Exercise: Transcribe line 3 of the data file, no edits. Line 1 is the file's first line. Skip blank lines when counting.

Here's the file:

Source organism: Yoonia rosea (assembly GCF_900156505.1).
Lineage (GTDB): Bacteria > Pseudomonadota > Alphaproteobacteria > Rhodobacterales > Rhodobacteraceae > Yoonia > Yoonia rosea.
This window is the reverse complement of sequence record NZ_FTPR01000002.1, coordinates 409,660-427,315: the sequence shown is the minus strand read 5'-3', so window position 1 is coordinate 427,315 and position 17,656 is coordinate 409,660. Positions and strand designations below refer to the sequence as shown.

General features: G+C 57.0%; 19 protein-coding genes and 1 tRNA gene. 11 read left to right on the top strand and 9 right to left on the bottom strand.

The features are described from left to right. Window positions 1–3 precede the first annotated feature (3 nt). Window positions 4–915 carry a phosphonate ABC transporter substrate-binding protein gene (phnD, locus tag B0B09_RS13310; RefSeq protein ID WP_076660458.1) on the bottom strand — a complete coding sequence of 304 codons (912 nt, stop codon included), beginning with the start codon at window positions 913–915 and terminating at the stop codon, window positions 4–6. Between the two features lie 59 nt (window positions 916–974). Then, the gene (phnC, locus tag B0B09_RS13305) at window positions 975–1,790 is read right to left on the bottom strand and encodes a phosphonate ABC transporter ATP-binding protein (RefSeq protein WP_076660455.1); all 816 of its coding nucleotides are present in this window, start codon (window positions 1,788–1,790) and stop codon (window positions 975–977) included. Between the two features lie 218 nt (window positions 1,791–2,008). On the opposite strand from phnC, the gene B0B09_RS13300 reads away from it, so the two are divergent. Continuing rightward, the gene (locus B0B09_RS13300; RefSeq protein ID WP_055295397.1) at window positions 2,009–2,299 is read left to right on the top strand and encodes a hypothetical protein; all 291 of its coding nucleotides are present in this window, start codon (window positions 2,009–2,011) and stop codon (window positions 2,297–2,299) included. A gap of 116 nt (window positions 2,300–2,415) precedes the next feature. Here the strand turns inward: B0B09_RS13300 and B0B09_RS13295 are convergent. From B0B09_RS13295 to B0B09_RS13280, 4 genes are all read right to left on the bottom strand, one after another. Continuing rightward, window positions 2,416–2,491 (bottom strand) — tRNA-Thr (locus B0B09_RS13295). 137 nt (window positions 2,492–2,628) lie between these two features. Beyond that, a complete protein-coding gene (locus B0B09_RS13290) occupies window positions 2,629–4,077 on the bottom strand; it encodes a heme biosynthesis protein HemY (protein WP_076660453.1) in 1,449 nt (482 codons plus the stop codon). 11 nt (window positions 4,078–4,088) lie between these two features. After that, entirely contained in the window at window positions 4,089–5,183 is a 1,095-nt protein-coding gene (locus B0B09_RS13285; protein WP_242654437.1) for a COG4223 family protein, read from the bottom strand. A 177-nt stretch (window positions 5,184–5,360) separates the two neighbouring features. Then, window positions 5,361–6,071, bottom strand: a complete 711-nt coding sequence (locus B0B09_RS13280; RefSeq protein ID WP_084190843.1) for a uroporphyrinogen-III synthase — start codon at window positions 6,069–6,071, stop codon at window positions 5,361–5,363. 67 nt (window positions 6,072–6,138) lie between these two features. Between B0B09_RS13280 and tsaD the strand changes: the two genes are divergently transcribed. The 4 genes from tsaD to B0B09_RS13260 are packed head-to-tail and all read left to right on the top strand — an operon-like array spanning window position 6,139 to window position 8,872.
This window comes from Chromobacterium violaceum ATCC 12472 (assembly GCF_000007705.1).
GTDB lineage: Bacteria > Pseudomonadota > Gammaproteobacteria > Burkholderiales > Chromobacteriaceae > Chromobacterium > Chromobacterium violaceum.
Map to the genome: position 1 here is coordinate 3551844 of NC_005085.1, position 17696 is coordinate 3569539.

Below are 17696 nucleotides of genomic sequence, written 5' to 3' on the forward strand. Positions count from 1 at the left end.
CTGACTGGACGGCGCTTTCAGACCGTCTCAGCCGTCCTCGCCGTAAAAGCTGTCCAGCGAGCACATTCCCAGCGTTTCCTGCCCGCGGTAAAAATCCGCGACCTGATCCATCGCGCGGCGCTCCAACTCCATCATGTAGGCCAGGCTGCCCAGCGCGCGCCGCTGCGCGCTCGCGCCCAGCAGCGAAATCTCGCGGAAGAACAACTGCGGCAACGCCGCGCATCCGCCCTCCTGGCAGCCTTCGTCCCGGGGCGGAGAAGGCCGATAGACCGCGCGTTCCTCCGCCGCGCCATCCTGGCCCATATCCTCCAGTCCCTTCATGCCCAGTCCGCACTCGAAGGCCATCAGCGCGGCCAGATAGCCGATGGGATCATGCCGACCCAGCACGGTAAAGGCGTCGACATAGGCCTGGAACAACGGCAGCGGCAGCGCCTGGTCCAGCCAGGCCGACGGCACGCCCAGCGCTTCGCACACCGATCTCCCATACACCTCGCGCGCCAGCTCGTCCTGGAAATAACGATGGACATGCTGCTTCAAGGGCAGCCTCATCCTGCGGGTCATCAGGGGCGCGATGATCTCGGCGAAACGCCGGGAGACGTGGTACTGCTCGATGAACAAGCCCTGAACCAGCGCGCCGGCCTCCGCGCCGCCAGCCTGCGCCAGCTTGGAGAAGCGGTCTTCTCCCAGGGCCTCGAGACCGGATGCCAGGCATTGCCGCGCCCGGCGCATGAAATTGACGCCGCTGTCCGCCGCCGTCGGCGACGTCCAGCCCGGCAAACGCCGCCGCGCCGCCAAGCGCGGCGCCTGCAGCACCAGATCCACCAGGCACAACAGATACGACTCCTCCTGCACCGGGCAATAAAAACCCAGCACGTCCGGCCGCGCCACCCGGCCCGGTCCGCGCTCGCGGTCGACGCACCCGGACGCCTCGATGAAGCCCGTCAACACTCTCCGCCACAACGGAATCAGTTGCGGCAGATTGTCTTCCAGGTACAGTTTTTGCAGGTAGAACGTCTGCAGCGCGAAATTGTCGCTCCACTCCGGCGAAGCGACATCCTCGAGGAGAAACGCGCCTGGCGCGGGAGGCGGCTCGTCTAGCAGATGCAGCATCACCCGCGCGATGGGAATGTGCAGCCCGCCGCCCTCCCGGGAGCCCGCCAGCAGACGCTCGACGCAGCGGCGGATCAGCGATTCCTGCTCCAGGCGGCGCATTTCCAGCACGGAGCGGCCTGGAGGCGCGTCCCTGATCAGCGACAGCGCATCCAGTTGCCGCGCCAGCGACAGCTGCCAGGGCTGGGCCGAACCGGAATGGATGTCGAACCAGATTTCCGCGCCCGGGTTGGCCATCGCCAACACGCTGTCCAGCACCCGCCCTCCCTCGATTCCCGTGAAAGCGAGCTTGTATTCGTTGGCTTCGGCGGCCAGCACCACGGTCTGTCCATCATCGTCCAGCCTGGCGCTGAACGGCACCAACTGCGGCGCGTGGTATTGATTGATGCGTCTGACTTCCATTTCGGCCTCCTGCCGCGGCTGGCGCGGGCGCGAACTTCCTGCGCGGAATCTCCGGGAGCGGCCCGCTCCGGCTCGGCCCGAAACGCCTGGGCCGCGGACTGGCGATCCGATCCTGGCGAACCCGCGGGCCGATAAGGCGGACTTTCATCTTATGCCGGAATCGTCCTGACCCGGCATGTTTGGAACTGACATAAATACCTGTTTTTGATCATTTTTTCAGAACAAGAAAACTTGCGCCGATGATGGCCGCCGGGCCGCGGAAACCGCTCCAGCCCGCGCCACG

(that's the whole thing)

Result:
This window is the reverse complement of sequence record NZ_FTPR01000002.1, coordinates 409,660-427,315: the sequence shown is the minus strand read 5'-3', so window position 1 is coordinate 427,315 and position 17,656 is coordinate 409,660. Positions and strand designations below refer to the sequence as shown.